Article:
Cover image for The most fun we ever had : a novel
Title:
The most fun we ever had : a novel
ISBN:
9780385544252
Edition:
1st ed.
Physical Description:
537 pages ; 25 cm.
Geographic Term:
Summary:
When Marilyn Connolly and David Sorenson fall in love in the 1970s, they are blithely ignorant of all that's to come. By 2016, their four radically different daughters are each in a state of unrest: Wendy, widowed young, soothes herself with booze and younger men; Violet, a litigator-turned-stay-at-home-mom, battles anxiety and self-doubt when the darkest part of her past resurfaces; Liza, a neurotic and newly tenured professor, finds herself pregnant with a baby she's not sure she wants by a man she's not sure she loves; and Grace, the dawdling youngest daughter, begins living a lie that no one in her family even suspects. Above it all, the daughters share the lingering fear that they will never find a love quite like their parents'. As the novel moves through the tumultuous year following the arrival of Jonah Bendt--given up by one of the daughters in a closed adoption fifteen years before--we are shown the rich and varied tapestry of the Sorensons' past: years marred by adolescence, infidelity, and resentment, but also the transcendent moments of joy that make everything else worthwhile.
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Summary

Summary

AN INSTANT NEW YORK TIMES BESTSELLER

"Ambitious and brilliantly written."--Jane Smiley, The Washington Post

"Outstanding...[the] literary love child of Jonathan Franzen and Anne Tyler."-- The Guardian

"Everything about this brilliant debut cuts deep: the humor, the wisdom, the pathos. Claire Lombardo writes like she's been doing it for a hundred years, and like she's been alive for a thousand."--Rebecca Makkai, author of The Great Believers

When Marilyn Connolly and David Sorenson fall in love in the 1970s, they are blithely ignorant of all that's to come. By 2016, their four radically different daughters are each in a state of unrest: Wendy, widowed young, soothes herself with booze and younger men; Violet, a litigator-turned-stay-at-home-mom, battles anxiety and self-doubt when the darkest part of her past resurfaces; Liza, a neurotic and newly tenured professor, finds herself pregnant with a baby she's not sure she wants by a man she's not sure she loves; and Grace, the dawdling youngest daughter, begins living a lie that no one in her family even suspects. Above it all, the daughters share the lingering fear that they will never find a love quite like their parents'.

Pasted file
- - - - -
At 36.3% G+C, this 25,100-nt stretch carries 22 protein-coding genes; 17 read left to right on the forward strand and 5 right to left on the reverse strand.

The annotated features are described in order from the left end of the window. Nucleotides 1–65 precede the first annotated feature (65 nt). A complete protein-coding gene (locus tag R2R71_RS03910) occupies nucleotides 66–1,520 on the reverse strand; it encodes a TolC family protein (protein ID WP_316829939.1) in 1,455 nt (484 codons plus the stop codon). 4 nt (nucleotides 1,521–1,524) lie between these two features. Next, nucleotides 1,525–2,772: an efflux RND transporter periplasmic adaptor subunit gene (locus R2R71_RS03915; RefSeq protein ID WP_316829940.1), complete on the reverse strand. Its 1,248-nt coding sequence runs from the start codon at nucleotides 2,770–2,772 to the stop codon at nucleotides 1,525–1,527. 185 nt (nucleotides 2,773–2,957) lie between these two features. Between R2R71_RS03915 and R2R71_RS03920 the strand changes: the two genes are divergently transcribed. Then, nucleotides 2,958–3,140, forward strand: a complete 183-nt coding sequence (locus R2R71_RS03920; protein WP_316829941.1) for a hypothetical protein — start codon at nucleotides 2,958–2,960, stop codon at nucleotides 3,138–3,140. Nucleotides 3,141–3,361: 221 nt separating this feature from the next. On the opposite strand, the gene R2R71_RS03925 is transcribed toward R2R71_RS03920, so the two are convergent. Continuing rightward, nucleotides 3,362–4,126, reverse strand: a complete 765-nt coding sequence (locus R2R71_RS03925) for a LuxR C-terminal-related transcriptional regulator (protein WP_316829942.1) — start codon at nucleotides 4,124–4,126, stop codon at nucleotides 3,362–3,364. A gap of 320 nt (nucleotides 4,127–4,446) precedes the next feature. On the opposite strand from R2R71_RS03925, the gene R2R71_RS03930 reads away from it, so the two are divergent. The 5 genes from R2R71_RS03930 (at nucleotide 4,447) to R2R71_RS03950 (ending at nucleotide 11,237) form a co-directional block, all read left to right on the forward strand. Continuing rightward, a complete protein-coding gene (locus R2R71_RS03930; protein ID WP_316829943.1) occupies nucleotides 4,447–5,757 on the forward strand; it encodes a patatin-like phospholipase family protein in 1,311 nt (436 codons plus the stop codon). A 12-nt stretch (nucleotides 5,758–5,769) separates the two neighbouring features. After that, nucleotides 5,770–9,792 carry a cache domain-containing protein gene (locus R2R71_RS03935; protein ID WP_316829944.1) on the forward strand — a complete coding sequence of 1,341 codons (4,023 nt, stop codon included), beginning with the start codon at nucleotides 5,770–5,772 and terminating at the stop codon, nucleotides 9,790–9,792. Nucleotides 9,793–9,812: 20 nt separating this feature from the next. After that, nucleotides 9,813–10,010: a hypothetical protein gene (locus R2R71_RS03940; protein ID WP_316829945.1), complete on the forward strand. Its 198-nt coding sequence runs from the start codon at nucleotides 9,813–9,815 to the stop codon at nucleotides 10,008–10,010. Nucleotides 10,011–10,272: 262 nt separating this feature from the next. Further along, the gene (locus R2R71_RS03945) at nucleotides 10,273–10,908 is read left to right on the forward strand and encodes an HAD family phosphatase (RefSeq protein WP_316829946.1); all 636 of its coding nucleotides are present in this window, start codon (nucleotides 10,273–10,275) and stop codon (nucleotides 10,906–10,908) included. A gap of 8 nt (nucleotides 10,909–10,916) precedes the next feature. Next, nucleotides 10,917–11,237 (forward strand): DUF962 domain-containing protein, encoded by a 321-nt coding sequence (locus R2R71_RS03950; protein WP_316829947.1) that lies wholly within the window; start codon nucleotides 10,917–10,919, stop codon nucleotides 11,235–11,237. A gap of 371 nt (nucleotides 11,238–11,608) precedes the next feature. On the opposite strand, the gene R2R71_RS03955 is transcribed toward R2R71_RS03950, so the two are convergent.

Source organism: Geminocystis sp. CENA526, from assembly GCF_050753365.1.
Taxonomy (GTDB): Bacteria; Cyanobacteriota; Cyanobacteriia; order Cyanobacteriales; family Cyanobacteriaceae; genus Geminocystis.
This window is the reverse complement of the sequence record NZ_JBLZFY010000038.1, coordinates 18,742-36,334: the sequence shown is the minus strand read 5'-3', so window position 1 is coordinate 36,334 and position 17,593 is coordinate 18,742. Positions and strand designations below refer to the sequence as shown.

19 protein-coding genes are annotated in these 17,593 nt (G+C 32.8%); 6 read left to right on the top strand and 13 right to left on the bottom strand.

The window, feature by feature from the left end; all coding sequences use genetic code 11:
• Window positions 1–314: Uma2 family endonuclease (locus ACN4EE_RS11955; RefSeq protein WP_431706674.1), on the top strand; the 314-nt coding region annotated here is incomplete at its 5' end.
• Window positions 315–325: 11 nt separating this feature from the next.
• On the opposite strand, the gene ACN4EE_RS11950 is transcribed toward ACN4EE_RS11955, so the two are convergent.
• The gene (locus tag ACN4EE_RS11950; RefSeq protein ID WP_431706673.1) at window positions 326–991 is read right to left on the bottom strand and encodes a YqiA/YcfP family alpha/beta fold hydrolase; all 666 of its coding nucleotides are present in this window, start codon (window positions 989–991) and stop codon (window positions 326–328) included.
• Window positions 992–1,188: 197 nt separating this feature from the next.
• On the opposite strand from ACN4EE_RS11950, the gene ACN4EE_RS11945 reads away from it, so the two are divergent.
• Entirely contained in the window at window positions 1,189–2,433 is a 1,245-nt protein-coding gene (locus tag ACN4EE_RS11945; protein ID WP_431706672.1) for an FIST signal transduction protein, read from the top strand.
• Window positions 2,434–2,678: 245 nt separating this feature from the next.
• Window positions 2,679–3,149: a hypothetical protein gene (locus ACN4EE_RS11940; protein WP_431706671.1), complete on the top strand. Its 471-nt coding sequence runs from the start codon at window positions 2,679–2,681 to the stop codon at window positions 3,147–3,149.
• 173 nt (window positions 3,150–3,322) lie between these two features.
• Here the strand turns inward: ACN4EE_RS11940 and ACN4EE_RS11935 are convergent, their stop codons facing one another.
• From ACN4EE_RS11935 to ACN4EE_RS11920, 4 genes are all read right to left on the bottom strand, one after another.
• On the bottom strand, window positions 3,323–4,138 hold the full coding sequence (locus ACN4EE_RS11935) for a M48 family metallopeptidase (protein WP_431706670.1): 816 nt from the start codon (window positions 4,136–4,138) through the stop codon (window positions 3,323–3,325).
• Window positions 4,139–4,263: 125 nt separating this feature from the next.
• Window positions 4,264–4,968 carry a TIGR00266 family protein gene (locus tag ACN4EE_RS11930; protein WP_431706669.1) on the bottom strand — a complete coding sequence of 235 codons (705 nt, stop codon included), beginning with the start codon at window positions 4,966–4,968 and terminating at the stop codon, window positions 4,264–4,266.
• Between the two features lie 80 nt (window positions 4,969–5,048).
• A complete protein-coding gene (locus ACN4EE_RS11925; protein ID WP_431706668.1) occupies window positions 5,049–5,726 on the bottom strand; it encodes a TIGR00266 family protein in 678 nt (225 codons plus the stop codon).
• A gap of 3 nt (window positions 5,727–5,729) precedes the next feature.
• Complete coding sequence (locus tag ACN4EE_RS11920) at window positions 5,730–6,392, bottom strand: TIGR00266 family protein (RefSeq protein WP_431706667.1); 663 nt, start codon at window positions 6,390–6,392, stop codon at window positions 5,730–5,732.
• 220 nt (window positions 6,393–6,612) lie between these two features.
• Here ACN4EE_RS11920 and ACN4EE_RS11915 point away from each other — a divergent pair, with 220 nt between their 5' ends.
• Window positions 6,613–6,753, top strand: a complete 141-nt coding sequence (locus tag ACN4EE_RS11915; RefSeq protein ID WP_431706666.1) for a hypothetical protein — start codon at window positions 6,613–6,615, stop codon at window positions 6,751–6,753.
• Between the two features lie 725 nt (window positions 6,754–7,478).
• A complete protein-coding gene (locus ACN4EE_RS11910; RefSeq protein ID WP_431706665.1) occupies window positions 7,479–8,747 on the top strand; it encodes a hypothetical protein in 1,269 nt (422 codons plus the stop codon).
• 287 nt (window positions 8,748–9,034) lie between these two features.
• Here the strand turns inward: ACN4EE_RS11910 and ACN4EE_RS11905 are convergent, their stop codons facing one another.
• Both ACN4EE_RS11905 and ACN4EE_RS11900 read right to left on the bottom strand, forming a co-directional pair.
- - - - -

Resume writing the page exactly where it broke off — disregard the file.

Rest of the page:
As the novel moves through the tumultuous year following the arrival of Jonah Bendt--given up by one of the daughters in a closed adoption fifteen years before--we are shown the rich and varied tapestry of the Sorensons' past: years marred by adolescence, infidelity, and resentment, but also the transcendent moments of joy that make everything else worthwhile.

Spanning nearly half a century, and set against the quintessential American backdrop of Chicago and its prospering suburbs, Lombardo's debut explores the triumphs and burdens of love, the fraught tethers of parenthood and sisterhood, and the baffling mixture of affection, abhorrence, resistance, and submission we feel for those closest to us. In painting this luminous portrait of a family's becoming, Lombardo joins the ranks of writers such as Celeste Ng, Elizabeth Strout, and Jonathan Franzen as visionary chroniclers of our modern lives.


Author Notes

CLAIRE LOMBARDO earned her MFA in fiction at the Iowa Writers' Workshop. She was born and raised in Oak Park, Illinois. A former social worker, she now teaches fiction writing and is at work on a second novel.


Reviews 4

Publisher's Weekly Review

Lombardo's impressive debut follows the Sorenson clan-physician David, wife Marilyn, and their four daughters: Wendy, Violet, Liza, and Grace-through the 1970s to 2017. David and Marilyn raised the family in a rambling suburban Chicago house that belonged to Marilyn's father. The daughters find varying degrees of success in their professional lives but fail to find the passion and romance that their parents continue to have in their own marriage. Wendy is a wealthy widow with a foul mouth and a drinking problem. Violet is a former lawyer turned stay-at-home mother of two young sons. At 32, Liza is a tenured professor with a depressive boyfriend. The baby of the family, 20-something Grace, is the only one of the daughters to have moved away, and now lives in Oregon. The daughters' lives are in various stages of tumult: Wendy locates Jonah, the teenage son Violet gave up for adoption years prior; Violet struggles to integrate Jonah into her perfectly controlled life; Liza is shocked to discover she is pregnant; and Grace lies about being in law school after she was rejected. Lombardo captures the complexity of a large family with characters who light up the page with their competition, secrets, and worries. Despite its length and number of plotlines, the momentum never flags, making for a rich and rewarding family saga. (June) © Copyright PWxyz, LLC. All rights reserved.


Kirkus Review